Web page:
Tag: collaboration

Planning to do a Remote Interview? Sound the Best you Can

Are you planning to do a remote interview? Here are some tips to sound the best you can.

Whether you’ve been invited to a podcast as a guest or you are the host of your own show, when it comes to recording remote interviews there is A LOT that can go wrong. Glitches, bad connection, and external noises bleeding into your recording are only a few things that can happen. While there are some things outside of your control, here are some useful tips to sound the best you can.

If you are a podcast professional, you probably have the right equipment to help you minimize errors, but some aspects are not merely technical. In this post, you’ll find tips that you might have not considered before to make your remote recording even better! And for those who are new to the podcasting world, welcome. We’ve got your back to make your first-ever remote recording easy, smooth, and as high quality as possible. 

Don’t rely too heavily on editing

Yes, editors are magicians but there is only so much they can do with a glitchy audio, a dog barking in the back, or an almost indecipherable gibberish. Don’t make the common mistake of not doing your prep work and leaving all the hard work to the production of the show. 

If you are looking for more info on each step of the podcasting process visit our post: Tools for Every Step of Professional Podcast Production

Your editing team will much appreciate it if your recording is as clean as possible. Plus, you won’t have to worry (as much) about technical problems and circumstantial issues arising. Instead, you can focus on your topic and give a great interview. I promise everything will go much more smoothly if you consider these next tips to sound the best you can and make time in your agenda to get set and ready. 

Look for a quiet place

This one is pretty obvious but we are not only talking about shutting your bedroom door. There are a lot of things you can do to ensure an uninterrupted hour for your podcast in a place that makes your recording sound as crisp and clear as possible. Check out these tips to sound the best you can:  

When you choose the room you’ll be recording in, make sure it doesn’t produce echo or reverberation when you talk. Usually, rooms that are completely empty will make you sound echoey and affect the recording. You really don’t want to sound as if you were recording in a bathroom or a cave.

Choose a furnished room that’s far from outside noises. It’s also a good idea to avoid rooms with humming appliances like the AC, a washing machine, or the refrigerator. Some people recommend recording in your closet as clothes mitigate echo. But if your podcast interview includes video, we don’t think that’s a good idea.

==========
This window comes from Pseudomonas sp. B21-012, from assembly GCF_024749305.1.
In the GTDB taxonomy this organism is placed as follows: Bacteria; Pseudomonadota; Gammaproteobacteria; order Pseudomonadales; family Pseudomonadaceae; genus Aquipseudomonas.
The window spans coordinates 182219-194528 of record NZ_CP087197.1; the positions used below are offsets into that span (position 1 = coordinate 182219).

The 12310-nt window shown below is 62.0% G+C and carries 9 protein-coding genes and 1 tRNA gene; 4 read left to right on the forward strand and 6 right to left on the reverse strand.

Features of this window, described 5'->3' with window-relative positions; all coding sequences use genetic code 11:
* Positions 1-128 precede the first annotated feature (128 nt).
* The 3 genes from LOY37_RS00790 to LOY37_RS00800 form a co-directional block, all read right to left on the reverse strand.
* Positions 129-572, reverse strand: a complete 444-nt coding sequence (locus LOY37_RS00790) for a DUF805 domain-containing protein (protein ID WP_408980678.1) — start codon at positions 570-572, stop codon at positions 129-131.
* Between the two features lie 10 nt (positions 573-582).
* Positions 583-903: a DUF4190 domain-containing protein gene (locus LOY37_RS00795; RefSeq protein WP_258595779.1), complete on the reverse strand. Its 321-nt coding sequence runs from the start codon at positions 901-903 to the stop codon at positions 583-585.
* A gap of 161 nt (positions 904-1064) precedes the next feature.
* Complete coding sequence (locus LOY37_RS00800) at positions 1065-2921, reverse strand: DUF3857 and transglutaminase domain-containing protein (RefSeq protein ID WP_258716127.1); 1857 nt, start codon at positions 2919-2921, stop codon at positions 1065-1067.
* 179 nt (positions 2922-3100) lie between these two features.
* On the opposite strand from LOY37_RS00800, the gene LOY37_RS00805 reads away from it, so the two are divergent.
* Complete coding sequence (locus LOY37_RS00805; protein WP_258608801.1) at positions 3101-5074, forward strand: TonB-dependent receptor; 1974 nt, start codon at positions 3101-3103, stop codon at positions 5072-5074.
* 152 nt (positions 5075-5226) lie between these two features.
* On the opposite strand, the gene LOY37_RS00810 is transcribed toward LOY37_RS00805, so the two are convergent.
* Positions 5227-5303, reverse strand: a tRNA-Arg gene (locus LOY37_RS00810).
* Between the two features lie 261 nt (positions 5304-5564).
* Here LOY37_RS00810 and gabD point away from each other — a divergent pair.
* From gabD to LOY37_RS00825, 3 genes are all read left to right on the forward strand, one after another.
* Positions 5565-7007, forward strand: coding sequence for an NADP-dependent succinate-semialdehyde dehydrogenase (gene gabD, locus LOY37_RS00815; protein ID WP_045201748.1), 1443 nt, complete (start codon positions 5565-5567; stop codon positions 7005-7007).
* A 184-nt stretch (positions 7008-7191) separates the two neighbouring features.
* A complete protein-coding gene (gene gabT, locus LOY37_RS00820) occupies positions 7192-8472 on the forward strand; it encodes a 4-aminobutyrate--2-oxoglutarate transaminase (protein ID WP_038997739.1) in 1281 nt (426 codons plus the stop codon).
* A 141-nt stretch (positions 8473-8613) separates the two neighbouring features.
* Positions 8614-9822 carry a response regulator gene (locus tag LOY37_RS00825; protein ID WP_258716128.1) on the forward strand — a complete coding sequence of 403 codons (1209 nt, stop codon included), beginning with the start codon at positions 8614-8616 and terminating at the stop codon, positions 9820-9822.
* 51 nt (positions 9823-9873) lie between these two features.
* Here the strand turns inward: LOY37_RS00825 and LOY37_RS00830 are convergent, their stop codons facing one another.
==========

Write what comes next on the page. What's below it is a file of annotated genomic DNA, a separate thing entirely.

Other useful tips to ensure a quiet time are to let your family or roomies know you will be recording. Put up a “Recording. Please don’t knock” sign on your door or even on your doorbell, and of course, turn off your computer and phone’s notifications. You don’t want to be interrupted mid-sentence with a loud “DING!”

Have a local recording

Let’s just get it out there, Zoom recordings are not good enough. I know it might seem easier to use the audio from your Zoom call but it is a way better idea to have both participants record themselves separately. Zoom records both audios in the same channel leaving little room for editors to cut out mistakes and work their magic. While remote audio recording software exists, you’ll probably have to pay for it and the quality won’t be as good. 

Here’s how local recordings work: you have your normal zoom call but each person will have another device or software recording their voices separately. You can use everything from the most basic equipment like your phone, to an easy software like Audacity or Descript and a USB microphone. Of course, the quality can vary, it’s up to you and your budget to choose.

If it’s a one-time thing, use your phone, but if you are thinking about a long-term podcasting project, get yourself some equipment.

Visit our Quick Guide to Podcast Collaboration to learn more tips and practices on collaborating with others!

Local recordings are much easier to clean, edit and mix to create quality audio for your podcast. Plus, your audio engineer will thank you!

Use Headphones and start at the same time

There is a catch to local podcast recordings: always use headphones. It’s not only about the podcaster look (although anyone can look pretty neat in a headphone set), their purpose is to stop the other person’s audio from bleeding into your recording. Remember: You should only be recording your part of the conversation.